Komodo dragons are solo hunters, and effective ones at that. An adult can bring down victims 10 times its own bodyweight. These reptiles are also eager scavengers, and when one of them kills a large prey item, others are likely to come running. What follows is a gruesome feeding frenzy, with a dozen or more Komodo dragons mobbing the carcass. Such meetings get violent fast. While squabbling over a corpse, Komodos may attack one another; sometimes, they even kill and eat their smaller competitors at the site.
So when paleontologists find a large collection of theropod bones and/or teeth in the same fossil deposit, what should they make of it? Should they interpret the remains like a wolf-style family unit? Or should they be viewed as the site of a disorganized mob, where side-squabbles and cannibalism would've been rampant?
For their part, Brinkman and Roach find the latter scenario more probable. "Deinonychus [and other non-avian theropods] were most likely solitary hunters who engaged in antagonistic, Komodo dragon-like feeding aggregations," Brinkman says, "and ... they interacted with each other in ways that were much more contentious, combative and cannibalistic than has widely been believed."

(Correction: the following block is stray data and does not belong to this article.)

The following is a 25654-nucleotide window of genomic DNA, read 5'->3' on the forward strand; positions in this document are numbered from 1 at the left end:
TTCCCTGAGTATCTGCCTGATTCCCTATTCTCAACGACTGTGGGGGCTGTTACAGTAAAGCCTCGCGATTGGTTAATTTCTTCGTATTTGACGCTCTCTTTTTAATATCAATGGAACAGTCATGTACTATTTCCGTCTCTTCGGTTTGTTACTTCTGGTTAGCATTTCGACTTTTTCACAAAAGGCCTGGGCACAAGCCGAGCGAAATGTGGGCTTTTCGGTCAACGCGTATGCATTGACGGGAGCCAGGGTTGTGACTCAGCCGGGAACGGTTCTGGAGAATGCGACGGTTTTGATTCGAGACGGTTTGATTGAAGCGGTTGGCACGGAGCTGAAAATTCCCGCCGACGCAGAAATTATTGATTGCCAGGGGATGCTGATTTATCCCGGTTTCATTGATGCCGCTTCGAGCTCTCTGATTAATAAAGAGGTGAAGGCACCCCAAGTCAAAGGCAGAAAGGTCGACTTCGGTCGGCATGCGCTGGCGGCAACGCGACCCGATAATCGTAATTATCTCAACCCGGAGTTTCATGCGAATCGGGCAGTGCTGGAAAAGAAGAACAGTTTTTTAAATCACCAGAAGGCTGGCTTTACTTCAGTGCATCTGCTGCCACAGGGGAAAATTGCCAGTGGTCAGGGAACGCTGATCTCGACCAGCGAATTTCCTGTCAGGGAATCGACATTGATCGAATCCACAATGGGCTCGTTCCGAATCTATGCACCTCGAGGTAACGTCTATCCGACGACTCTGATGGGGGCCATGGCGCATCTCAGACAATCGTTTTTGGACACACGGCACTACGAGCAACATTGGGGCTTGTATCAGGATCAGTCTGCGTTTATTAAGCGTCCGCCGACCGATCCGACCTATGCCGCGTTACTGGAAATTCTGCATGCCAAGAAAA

Finding teeth and bones together is one thing, but what about dinosaur footprints? Can they shed any light onto the pack-hunting debate? In 2007, a 120-million-year-old dromaeosaur trackway was discovered in China. Six different sets of parallel tracks — each made by an animal standing about 4 feet (1.2 meters) tall at the hip — were found. And judging by the nature of the sediment, it looks like these prints were all laid down within a very short span of time.
Anthony J. Martin, a leading paleoichnologist (a "trace fossil scientist") at Emory University, thinks the animals who made them were traveling in some kind of group. "The trackways show these dromaeosaurs were moving at about the same pace, in the same direction (parallel), and spaced more-or-less the same distance [apart]. So I'm fairly certain that this is evidence of group behavior," he says via email.
Still, this doesn't necessarily mean the dromaeosaurs hunted in packs. Maybe they were rushing toward a dead body like those independently minded Komodo dragons. In order to confidently cite any footprint assemblage as the product of pack-hunting or a similar activity, we'd need "more evidence, such as tracks of a prey animal that was clearly preceding them, and not by much time," says Martin. "Best of all would be the dromaeosaur tracks ending at a kill site. An ichnologist can dream, right?"